Archive this one for the funny pages. It has been leaked by administration officials (and sponged up by Bloomberg), that on August 25, when the CBO releases its updated budget estimate, the 2009 deficit is expected to decline from $1.825 trillion to $1.58 trillion. And, get this, one of the reasons for the reduction is the FDIC spending $78 billion less, presumably due to "fewer bank failures than the administration anticipated." Pardon us, but last time we checked, not only did the FDIC have no cash left in the FDIC, and was effectively in a debtor position vis-a-vis the administration, but of the top 4 banks pending for blow up, Colonial was under (granted with some arbitrarily optimistic loss expectations), Guaranty was about to be hawked over to a few siesta loving left midfielders, and Corus was about to... well, we are not quite sure what the hell Corus is doing these days.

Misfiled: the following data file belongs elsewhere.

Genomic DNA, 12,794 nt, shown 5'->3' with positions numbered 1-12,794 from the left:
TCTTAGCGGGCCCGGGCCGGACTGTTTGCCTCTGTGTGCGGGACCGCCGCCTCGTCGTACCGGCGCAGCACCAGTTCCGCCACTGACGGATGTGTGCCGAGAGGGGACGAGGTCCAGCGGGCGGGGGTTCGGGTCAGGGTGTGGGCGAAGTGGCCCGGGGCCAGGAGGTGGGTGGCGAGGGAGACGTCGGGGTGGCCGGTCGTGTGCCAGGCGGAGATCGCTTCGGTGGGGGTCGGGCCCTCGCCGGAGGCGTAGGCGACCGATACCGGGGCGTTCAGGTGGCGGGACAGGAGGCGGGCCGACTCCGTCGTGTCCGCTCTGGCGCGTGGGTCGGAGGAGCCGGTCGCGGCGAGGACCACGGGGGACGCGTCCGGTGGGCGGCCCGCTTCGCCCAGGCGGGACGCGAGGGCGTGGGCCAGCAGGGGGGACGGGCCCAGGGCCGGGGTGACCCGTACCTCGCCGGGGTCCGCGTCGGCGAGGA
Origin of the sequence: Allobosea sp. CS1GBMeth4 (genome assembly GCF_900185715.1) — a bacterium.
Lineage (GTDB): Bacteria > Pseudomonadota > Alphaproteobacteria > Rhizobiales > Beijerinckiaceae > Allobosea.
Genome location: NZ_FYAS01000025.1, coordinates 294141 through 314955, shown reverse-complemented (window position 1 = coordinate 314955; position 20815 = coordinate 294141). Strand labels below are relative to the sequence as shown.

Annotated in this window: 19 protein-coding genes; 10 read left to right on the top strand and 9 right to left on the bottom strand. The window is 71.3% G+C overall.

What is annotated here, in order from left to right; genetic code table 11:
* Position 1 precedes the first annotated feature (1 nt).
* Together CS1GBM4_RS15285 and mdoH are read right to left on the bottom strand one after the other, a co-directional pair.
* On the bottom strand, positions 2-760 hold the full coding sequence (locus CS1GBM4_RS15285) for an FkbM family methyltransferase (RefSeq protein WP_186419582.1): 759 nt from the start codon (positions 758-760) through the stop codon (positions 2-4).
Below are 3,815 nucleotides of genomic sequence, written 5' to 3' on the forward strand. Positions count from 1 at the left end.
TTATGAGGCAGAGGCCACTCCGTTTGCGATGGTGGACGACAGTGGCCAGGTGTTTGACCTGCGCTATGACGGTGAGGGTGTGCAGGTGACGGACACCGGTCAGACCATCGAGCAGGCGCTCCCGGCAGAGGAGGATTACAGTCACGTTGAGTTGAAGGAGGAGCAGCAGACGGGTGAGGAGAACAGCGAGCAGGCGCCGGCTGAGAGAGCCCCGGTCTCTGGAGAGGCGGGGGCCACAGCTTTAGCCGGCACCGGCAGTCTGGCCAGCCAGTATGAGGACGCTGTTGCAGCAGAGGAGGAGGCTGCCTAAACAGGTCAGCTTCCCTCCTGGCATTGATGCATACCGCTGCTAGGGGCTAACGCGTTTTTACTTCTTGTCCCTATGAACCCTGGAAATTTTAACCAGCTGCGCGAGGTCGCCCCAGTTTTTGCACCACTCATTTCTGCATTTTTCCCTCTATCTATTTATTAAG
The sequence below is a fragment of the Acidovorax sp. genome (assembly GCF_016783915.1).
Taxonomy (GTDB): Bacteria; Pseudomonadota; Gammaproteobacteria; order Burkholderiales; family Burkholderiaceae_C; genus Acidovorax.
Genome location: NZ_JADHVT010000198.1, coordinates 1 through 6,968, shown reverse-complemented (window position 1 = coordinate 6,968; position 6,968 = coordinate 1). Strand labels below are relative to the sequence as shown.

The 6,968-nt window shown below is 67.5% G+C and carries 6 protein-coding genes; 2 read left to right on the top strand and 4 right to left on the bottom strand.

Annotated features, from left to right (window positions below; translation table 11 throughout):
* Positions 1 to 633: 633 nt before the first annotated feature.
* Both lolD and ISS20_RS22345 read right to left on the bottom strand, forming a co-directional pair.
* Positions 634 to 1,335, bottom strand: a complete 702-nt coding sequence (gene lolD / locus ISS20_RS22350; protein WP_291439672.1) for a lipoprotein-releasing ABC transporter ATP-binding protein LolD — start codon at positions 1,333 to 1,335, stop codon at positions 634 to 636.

The Congressional Budget Office released its preliminary July 2009 budget numbers - the budget deficit is now expected to be $181 billion, an 80% increase compared to the July 2008 deficit of $101 billion.
The U.S. reported the first April budget deficit in over 25 years, specifically $21 billion on a significant drop in individual and corporate tax receipts. April, which is traditionally the strongest budget revenue month due to the peak in individual tax revenue collection was unable to buck the trend in second derivatives and green shoots and is likely an indication of just how much worse the economy will get with traditional Treasury revenue sources rapidly disappearing. The Congressional Budget Office, which forecasts a $1.75 trillion budget shortfall for the Sept.